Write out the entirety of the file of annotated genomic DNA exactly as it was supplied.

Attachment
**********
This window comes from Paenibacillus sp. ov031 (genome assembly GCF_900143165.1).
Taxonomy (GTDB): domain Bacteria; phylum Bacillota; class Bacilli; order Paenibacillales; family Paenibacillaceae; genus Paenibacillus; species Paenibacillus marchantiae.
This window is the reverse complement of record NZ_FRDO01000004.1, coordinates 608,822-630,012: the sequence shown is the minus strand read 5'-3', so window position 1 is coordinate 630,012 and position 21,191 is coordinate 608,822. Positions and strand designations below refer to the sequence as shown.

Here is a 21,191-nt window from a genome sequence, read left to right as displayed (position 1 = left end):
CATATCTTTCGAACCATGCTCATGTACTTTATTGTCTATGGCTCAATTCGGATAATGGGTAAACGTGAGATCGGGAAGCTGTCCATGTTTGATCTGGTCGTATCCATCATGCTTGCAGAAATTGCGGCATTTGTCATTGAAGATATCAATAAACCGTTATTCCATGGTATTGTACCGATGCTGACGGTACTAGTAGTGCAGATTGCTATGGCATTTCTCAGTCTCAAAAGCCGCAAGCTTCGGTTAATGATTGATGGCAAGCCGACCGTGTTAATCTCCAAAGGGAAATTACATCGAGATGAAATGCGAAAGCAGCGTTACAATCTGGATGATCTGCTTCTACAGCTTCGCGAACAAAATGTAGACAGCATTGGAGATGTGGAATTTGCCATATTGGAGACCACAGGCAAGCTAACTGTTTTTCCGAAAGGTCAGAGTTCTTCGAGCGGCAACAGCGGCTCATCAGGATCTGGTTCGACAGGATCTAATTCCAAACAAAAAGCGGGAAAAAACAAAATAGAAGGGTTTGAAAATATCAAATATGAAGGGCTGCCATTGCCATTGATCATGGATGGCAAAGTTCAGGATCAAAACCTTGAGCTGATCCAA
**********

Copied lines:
This window comes from Paenibacillus sp. ov031 (genome assembly GCF_900143165.1).
Taxonomy (GTDB): domain Bacteria; phylum Bacillota; class Bacilli; order Paenibacillales; family Paenibacillaceae; genus Paenibacillus; species Paenibacillus marchantiae.
This window is the reverse complement of record NZ_FRDO01000004.1, coordinates 608,822-630,012: the sequence shown is the minus strand read 5'-3', so window position 1 is coordinate 630,012 and position 21,191 is coordinate 608,822. Positions and strand designations below refer to the sequence as shown.

Here is a 21,191-nt window from a genome sequence, read left to right as displayed (position 1 = left end):
CATATCTTTCGAACCATGCTCATGTACTTTATTGTCTATGGCTCAATTCGGATAATGGGTAAACGTGAGATCGGGAAGCTGTCCATGTTTGATCTGGTCGTATCCATCATGCTTGCAGAAATTGCGGCATTTGTCATTGAAGATATCAATAAACCGTTATTCCATGGTATTGTACCGATGCTGACGGTACTAGTAGTGCAGATTGCTATGGCATTTCTCAGTCTCAAAAGCCGCAAGCTTCGGTTAATGATTGATGGCAAGCCGACCGTGTTAATCTCCAAAGGGAAATTACATCGAGATGAAATGCGAAAGCAGCGTTACAATCTGGATGATCTGCTTCTACAGCTTCGCGAACAAAATGTAGACAGCATTGGAGATGTGGAATTTGCCATATTGGAGACCACAGGCAAGCTAACTGTTTTTCCGAAAGGTCAGAGTTCTTCGAGCGGCAACAGCGGCTCATCAGGATCTGGTTCGACAGGATCTAATTCCAAACAAAAAGCGGGAAAAAACAAAATAGAAGGGTTTGAAAATATCAAATATGAAGGGCTGCCATTGCCATTGATCATGGATGGCAAAGTTCAGGATCAAAACCTTGAGCTGATCCAA